“Time for China to Say Goodbye to the ‘Chongqing Model’?”

WSJ’s China RealTimeReport looks at the Wang Lijun/US embassy affair, and tries to draw wider conclusions about the competing Chongqing and Guangdong models:

It’s noteworthy that Wang Lijun had been putting himself forward in the media as a driving force in correcting society. Perhaps Wang saw himself as a political alternative to Bo should the latter leave for Beijing and his sudden departure was the result of being told that outcome was impossible. Was Wang concerned enough about his own future—at the hands of his political adversaries or the enemies in the underworld he was fighting — that he thought political asylum in the United States offered his best protection against retaliation?

Or did Wang have no intention of fleeing the country in the first place? Was he instead trying to signal others that he had something that threatened to bring down the political temple that Bo has built?

Whatever the case, this is no local issue. There are larger matters at play here—including whether or not the so-called “Chongqing model” of high technology and a hardline for society has now been thrown into question by the leave-taking of someone so crucial to the whole enterprise. How strong is the house if one of the architects now seems to have problems with the design?

Then there’s the ongoing leadership transition in Beijing. With Chinese President Hu Jintao and Premier Wen Jiabao about to step down, much has been made of Bo being a possible candidate for elevation to the Communist Party’s ruling Politburo Standing Committee. This latest development will be a challenge for him to overcome in that quest, given that the last thing the central leadership wants in the run-up to the handover is acrimony in the party ranks. Bo will need to convince others above that he’s capable of ensuring unity in his own backyard before he’s entirely trusted at the high table.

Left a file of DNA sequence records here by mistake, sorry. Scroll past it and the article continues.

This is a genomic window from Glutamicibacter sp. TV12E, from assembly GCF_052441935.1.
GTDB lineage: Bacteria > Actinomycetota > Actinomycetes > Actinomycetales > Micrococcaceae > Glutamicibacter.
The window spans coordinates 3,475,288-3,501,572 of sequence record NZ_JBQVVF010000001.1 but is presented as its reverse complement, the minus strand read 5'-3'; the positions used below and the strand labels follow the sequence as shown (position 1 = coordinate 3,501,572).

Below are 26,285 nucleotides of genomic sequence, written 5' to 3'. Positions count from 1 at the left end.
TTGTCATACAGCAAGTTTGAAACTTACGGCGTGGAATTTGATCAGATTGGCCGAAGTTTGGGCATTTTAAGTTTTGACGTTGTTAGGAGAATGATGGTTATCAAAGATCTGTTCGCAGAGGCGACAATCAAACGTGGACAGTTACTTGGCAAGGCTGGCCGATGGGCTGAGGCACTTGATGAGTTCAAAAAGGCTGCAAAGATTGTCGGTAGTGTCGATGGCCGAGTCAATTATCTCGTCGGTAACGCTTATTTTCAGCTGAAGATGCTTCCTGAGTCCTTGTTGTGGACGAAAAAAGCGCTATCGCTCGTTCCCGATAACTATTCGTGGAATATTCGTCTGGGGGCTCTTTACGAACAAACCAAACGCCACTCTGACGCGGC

On the flip side, the commotion in Chongqing should help Guangdong leader Wang Yang in his own grab for a spot in the Communist Party’s inner circle. In contrast to Bo, Wang Yang’s political strategy reflects the view of the reformist wing of the Party that hardline policies are ill-suited to satisfying Chinese society. Wang Yang is now well-positioned to make the argument that a less draconian approach to maintaining order helps keep the walls of the Party apparatus from shaking.

Still a lot of conjecture, but interesting nonetheless.

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Filed under 2012 power transfer, Chongqing Model/Bo Xilai, Guangzhou Model

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